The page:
Environment Breaking news on the environment, climate change, pollution, and endangered species. Also featuring Climate Connections, a special series on climate change co-produced by NPR and National Geographic.

Environment

Courtesy of TED

Marah Hardt: What Can We Learn From The Sex Lives Of Fish?

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Courtesy of Catherine Mohr

Catherine Mohr: A Love Story... That Begins With A Sea Urchin

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Brassica oleracea is a plant species that includes broccoli--as well as kale, cauliflower, collard greens and brussels sprouts. Inti St Clair/Getty Images/Tetra images RF hide caption

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Inti St Clair/Getty Images/Tetra images RF

Yep, We Made Up Vegetables

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A sculpture created out of electronic waste in the likeness of Mount Rushmore and the G-7 leaders sits on a hill in Cornwall, England, near where the leaders of the world's wealthiest nations will meet. Jon Super/AP hide caption

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Jon Super/AP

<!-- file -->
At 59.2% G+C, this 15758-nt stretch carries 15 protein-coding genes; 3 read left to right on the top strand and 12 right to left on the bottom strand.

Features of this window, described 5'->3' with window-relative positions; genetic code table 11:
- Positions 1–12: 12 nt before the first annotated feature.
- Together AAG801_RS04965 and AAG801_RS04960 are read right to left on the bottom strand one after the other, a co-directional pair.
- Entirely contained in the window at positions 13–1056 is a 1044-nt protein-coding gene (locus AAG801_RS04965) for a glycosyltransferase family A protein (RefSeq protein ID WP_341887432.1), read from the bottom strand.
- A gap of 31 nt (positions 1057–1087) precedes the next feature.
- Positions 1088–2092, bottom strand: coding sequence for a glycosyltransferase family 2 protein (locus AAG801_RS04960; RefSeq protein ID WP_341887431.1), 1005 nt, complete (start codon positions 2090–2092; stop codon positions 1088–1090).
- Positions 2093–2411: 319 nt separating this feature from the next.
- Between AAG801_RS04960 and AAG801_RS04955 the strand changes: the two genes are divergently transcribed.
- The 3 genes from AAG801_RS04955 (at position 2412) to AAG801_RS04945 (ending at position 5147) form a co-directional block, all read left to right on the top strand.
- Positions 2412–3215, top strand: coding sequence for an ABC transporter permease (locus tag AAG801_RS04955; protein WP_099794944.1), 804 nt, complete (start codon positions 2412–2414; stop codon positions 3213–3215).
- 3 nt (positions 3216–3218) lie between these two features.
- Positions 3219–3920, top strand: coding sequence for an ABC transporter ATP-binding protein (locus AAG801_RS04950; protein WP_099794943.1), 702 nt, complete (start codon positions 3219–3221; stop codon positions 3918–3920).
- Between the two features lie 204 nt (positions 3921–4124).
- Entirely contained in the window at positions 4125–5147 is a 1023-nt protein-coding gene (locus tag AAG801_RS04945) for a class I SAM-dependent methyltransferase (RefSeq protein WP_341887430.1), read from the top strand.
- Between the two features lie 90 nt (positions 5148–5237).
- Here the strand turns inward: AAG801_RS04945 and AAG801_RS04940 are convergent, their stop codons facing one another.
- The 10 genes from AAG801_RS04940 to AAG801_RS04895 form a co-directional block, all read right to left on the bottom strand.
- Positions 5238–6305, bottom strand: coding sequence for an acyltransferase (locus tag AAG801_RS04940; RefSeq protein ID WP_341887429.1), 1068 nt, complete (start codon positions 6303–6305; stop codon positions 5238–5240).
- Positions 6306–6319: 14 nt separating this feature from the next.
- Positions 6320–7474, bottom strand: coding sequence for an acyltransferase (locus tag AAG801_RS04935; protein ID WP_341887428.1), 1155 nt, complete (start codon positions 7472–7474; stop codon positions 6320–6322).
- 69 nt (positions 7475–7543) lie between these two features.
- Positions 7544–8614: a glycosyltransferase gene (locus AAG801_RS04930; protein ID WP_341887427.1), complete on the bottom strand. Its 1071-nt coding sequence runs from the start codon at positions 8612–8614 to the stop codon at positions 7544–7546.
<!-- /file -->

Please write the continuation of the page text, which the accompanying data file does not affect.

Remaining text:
2 Artists Want G-7 Leaders To End E-Waste. So They Sculpted Them Out Of Trash

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The gray whale known as Dubknuck has been coming to Puget Sound since 1991. Scientists believe a small pod of these whales has survived several die off events by developing a new feeding strategy. Parker Miles Blohm/KNKX hide caption

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Parker Miles Blohm/KNKX

A Group Of Gray Whales Survives Die-Off With An Annual Detour To Puget Sound

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Warmer temperatures are leading to emptier reservoirs across the West, such as Lake Oroville in Northern California. Justin Sullivan/Getty Images hide caption

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Justin Sullivan/Getty Images

Cleveland - What Climate Equity Could Look Like

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A plan to trap baleen whales in Norway and test their hearing is getting pushback from some scientists and environmentalists who say it is too risky. VW Pics/Universal Images Group via Getty hide caption

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VW Pics/Universal Images Group via Getty

Shalanda Baker listens during a confirmation hearing Tuesday to be Director of the Office of Minority Economic Impact for the Department of Energy. Alex Brandon/AP hide caption

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Alex Brandon/AP

'Energy Justice' Nominee Brings Activist Voice To Biden's Climate Plans

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This 2019 photo provided by NOAA shows the Mauna Loa Atmospheric Baseline Observatory in Hawaii. Measurements taken at the station in May 2021 revealed the highest monthly average of atmospheric carbon dioxide in human history. Susan Cobb/NOAA Global Monitoring Laboratory hide caption

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Susan Cobb/NOAA Global Monitoring Laboratory